In the first months after the attack, other WTC financial services firms especially Cantor Fitzgerald and Marsh McClellan provided little access to the public (or us). This might explain why Cantor Fitzgerald CEO Howard Lutnick made and then changed decisions, after getting bad publicity, on how he would financially treat the families of dead employees.* He lacked the openness that would have enabled him to test ideas and possible policies with friends and advisors.

In contrast, Dunne’s unflinching commitment to fight the good fight, to wage a crusade on behalf of fallen colleagues and what he saw as the American way, enabled him to request and accept help from all corners without reservation.


Once trading began the following Monday, volunteers traded for the firm and for the deceased without taking salary or commissions.

Sandler’s clearing agent provided temporary mid-town space. Relatives answered phones, laid cable and set up computers; ex-employees came to work the phones, and they were soon up and running. Prominent CEOs, lawyers, financial advisers, and many others showed up to volunteer a hand. Employees reflected:

It was impossible to tell who was a Sandler employee and who was there to help as a hired hand, relative, or volunteer.

Good people with background and training [came] to help us.

Support for extraordinary demands

Immediately, the firm faced an avalanche of extraordinary demands: managing the media, handling waves of calls from well-wishers, legal concerns, estate issues, regulatory issues, childcare, funerals and counseling. Dunne retained control over some matters as a personal responsibility — he immediately put policies in place to care for the victims’ family members and was in touch with most of the widows and widowers in the first few hours after the attack, but he drew upon top legal, financial, and other expertise to deal with most extraordinary functions. On 9/12 Sandler hired a public relations firm and on 9/13 Maltz’ organizational consulting/counseling firm. At the memorial service of a deceased managing partner, a close friend approached Dunne and asked if there was any way he could help. When it turned out that he had managed communications for a prior New York State governor, Dunne recruited him to do so for Sandler.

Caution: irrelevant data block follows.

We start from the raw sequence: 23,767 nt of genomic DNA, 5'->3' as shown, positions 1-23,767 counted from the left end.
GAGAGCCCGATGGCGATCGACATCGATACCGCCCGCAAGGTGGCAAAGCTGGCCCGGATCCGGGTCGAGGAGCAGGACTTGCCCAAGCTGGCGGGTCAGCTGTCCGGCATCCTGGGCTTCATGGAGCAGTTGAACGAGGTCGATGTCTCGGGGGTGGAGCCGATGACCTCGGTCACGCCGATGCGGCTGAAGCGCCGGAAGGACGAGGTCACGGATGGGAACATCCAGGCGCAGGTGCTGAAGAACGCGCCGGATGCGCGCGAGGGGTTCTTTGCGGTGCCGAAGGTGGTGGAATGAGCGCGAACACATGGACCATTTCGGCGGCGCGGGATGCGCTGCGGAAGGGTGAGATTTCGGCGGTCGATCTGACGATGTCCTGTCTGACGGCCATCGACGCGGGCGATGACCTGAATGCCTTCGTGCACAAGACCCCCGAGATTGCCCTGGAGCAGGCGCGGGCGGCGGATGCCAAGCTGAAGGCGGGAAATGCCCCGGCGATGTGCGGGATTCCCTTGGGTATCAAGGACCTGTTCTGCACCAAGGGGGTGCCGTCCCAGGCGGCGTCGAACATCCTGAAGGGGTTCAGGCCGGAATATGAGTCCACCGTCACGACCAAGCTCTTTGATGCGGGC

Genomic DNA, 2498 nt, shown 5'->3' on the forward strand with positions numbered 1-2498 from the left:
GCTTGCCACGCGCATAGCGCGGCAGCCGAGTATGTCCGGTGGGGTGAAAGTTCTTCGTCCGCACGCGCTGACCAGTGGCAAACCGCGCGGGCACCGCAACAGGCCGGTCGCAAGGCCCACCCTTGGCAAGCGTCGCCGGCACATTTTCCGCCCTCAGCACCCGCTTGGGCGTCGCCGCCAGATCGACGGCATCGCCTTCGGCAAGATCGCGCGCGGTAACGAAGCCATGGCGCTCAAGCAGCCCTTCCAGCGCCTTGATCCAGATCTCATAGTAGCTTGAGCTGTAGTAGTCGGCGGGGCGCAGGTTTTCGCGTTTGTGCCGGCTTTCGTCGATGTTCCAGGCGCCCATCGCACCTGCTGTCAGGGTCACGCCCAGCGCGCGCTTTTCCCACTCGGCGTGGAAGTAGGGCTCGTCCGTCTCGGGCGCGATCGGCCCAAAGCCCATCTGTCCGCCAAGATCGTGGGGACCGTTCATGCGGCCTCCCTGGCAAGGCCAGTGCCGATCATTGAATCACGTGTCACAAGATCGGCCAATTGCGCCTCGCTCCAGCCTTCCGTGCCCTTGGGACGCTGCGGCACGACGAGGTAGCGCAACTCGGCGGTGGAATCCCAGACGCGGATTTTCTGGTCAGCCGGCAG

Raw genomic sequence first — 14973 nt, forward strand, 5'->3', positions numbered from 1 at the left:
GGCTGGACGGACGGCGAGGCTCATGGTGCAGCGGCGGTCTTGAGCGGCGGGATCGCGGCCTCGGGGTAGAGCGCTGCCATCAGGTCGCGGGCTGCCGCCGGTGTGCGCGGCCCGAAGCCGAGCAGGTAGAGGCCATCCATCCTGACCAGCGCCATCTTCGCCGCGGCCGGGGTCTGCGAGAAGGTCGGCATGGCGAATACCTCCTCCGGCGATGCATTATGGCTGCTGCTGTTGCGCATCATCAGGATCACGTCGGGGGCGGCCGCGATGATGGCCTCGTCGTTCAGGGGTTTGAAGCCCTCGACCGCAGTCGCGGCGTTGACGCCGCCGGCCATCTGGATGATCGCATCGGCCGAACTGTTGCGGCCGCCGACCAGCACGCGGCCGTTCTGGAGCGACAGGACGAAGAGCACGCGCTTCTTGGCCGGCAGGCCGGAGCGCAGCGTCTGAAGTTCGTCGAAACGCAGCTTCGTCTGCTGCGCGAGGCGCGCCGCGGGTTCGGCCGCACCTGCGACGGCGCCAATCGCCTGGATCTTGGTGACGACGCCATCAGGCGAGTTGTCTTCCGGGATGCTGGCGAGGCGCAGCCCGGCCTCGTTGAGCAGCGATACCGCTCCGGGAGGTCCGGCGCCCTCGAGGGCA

Help from larger banks and competitors

The crisis generated publicity and celebrity, including a Fortune cover story and profiles on CBS60 Minutes and CNBC. Dunne became an unexpectedly sympathetic and charismatic figure. Although he had been highly respected, Dunne was not liked. Employees regularly turned to Sandler and Quackenbush for advice or guidance, but few sought out Dunne. His transformation into this leader is a story in itself, but for now, let’s just say that he saw what the situation called for and rose to the occasion.

Combined with effective public relations management, this led to invitations for new deals. Management fully accepted the generosity of others, allowing the firm to be cut into whatever deals were made available and made business sense. One partner told us, “XX gave us a deal. It was great. They practically filled out the paperwork for us.”

The Pull of Opportunity: “Sprinting a marathon”

Sandler O’Neill partners and employees put forth astounding energy and effort rebuilding the IT system, reconstructing records from memory, contacting the customers of deceased employees, and creating a workable temporary facility while also planning for a permanent move. One described the tenor of the months following the attack as “sprinting a marathon.” A partner noted that the intensity had reached a level of “white heat” and wondered how long the firm could sustain this tempo. One employee noted: